This year, New Zealand took a giant leap into unknown territory. The decision to ban foreign buyers from purchasing houses in New Zealand came as a result of steadily increasing home prices in NZ. Have a chat with any local Kiwi, and the topic of home prices will likely come up in conversation. The conversation is happening all over New Zealand, as young, first time home owners struggle to find and secure new houses to buy, or families looking to upgrade can’t find anything within their price range.
So, why did this happen?
There are quite a few different answers to the cause of the housing shortage in NZ, depending on who you ask. Many people believe that increased foreign investment caused available houses to shrink, and therefore prices to skyrocket. This cause is also one of the primary reasons for the new ban, as the thought is that more homes will be available to Kiwi buyers, and will eventually even out with the Kiwi market rather than the international one.
Other thoughts are poor planning and growth forecasting. Auckland, specifically, has grown faster and more intensely than city planners were prepared for, creating a severe housing crisis in a very short time. Even commercial property real estate was hit as many city planners failed to see Auckland becoming a hub for global companies.
What does it mean for you as a…
As the name suggests, the ban on foreign buyers in New Zealand pretty much means you won’t be able to purchase a home anymore. There are some caveats, however. If you already have property in NZ, you won’t be losing it or losing your ability to sell it in the future.
Also, if you already have residency status in New Zealand, you are not banned from purchasing. This means if you’ve gone through the process or are going through it to become a NZ resident, you’ll still have buying rights. If you’re from Australia or Singapore, you’ll keep your rights to purchase in New Zealand as well. You will still need to gain permission via a screening from the Overseas Investment Office before the purchase.
Another caveat is that you are still able to purchase specific types of apartments, like large apartment blocks and hotels. This means that investment property and management is still a great option for foreign buyers. The building must be at least 20 dwellings, and will need to be screened by the government. If you’re thinking of purchasing property like this, make sure to get property investment advice first to ensure the property qualifies.
There are plenty of economists out there who disagree with this ban. Some reasonings is that the data shows that only 3% of purchasers don’t hold NZ residency, which makes it seem as though there isn’t a problem at all with foreign buyers. This would mean that the ban will not actually help Kiwis purchase affordable housing, as there was very little being purchased by foreigners in the first place. Regardless of the positives and negatives of the ban, the idea is that property will be easier to purchase for Kiwis in the future.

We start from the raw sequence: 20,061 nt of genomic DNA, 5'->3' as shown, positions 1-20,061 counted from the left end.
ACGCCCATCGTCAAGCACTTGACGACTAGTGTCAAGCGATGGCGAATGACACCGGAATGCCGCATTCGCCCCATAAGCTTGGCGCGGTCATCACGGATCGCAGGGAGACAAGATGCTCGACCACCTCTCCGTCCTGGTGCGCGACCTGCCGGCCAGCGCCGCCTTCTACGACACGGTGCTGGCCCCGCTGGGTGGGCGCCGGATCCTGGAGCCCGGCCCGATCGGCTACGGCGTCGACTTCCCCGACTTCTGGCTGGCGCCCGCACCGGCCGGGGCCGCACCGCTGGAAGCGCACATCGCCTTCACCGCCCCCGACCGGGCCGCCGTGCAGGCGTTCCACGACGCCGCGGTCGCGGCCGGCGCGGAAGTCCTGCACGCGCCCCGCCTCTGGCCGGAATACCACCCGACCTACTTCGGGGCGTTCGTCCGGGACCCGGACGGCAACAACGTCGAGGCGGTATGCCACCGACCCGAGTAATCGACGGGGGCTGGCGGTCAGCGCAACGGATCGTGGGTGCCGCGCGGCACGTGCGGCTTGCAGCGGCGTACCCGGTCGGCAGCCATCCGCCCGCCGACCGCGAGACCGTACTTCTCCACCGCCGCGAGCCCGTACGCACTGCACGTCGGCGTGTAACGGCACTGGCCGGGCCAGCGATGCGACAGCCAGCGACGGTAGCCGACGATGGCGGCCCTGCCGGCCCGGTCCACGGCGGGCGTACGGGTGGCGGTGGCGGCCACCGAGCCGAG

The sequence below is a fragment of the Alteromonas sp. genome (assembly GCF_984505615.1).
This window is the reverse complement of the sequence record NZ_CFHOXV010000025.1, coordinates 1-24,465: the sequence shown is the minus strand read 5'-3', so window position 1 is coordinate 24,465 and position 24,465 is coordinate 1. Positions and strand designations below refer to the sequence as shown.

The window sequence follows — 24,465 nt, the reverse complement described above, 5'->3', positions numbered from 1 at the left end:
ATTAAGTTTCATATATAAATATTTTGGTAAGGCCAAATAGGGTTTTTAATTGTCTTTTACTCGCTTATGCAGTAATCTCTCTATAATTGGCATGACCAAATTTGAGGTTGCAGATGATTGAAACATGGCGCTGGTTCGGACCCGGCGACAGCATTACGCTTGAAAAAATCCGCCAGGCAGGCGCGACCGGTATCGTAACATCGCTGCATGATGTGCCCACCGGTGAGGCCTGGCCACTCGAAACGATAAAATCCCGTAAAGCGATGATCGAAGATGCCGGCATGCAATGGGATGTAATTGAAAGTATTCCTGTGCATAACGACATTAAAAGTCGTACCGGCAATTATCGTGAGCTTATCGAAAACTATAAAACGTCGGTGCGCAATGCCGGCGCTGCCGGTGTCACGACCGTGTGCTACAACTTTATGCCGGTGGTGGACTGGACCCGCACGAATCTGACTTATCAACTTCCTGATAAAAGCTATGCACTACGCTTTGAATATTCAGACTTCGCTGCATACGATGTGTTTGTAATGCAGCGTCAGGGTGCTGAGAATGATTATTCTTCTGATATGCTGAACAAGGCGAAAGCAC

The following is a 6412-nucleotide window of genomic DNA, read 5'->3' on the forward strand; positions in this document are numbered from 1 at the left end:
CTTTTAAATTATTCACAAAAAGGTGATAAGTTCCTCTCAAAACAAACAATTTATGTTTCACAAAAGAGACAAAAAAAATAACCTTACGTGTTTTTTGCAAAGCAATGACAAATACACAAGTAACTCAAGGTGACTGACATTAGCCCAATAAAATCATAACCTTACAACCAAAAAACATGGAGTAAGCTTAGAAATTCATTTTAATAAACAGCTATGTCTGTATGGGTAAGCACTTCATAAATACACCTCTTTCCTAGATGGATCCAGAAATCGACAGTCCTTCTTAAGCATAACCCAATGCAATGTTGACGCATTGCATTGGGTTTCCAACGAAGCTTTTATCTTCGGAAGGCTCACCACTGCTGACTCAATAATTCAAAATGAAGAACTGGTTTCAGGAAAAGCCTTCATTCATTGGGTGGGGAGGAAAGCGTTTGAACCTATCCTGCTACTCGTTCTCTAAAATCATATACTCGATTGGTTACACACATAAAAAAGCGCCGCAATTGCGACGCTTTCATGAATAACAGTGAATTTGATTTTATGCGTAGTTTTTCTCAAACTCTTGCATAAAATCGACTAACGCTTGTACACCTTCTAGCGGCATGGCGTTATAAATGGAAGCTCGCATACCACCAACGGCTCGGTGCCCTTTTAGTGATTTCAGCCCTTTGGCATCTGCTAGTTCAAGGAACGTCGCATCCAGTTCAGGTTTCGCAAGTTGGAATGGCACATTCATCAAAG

While it’s much too early to tell if the ban will be successful, what we do know is that the housing market was starting to slip prior to the ban. This is technically a good thing for the buyers who want to quickly purchase on the slip prices, and for first time home buyers. First time home buyers can also cash in on the Kiwisaver first-home withdrawal, which can help with a downpayment in this market. For current property owners, however, a slip could mean a drastic loss in equity, and less movement in the market as owners will stay put.
On the positive side, the ban may help first time home buyers the most, as they previously were having difficulty even entering the market. Competition for open home and auction sales was creating a market where new home buyers were purchasing without ever even seeing the home or being able to get a building inspection before buying a house. Again, this ban will hopefully create some breathing room for those who are attending home auctions every Sunday without any luck.
Buying property as a Kiwi, post the ban, will still require some steep competition as there was an increase in foreigner buying prior to the ban being official. Panic buying, on both sides, was prevalent for several months, but will soon calm down as the ban settles in. Even those residing in New Zealand, but without permanent residency, were snapping up homes as quickly as possible to make sure they didn’t lose out later on, or lose their chance at buying at all.
What does the future look like?
At this point, and without being an expert, we can only guess what the future will hold for New Zealand property prices. What we do know is that any big change will take some time, and a Kiwi buyer may need to be patient for a few more years while the market changes. There are plans in place to start building significantly more homes than have previously been built, which will help flood the market with more available properties.
When you’re out on the market looking to purchase a home, you will now only be outbid by other Kiwis, which for some New Zealand residents is a beautiful thing. Regardless of your thoughts, be smart when investing or buying a home, use a property lawyer or a housing solicitor for the process, and stay up to date with the latest homes for sale to ensure the best sale for you.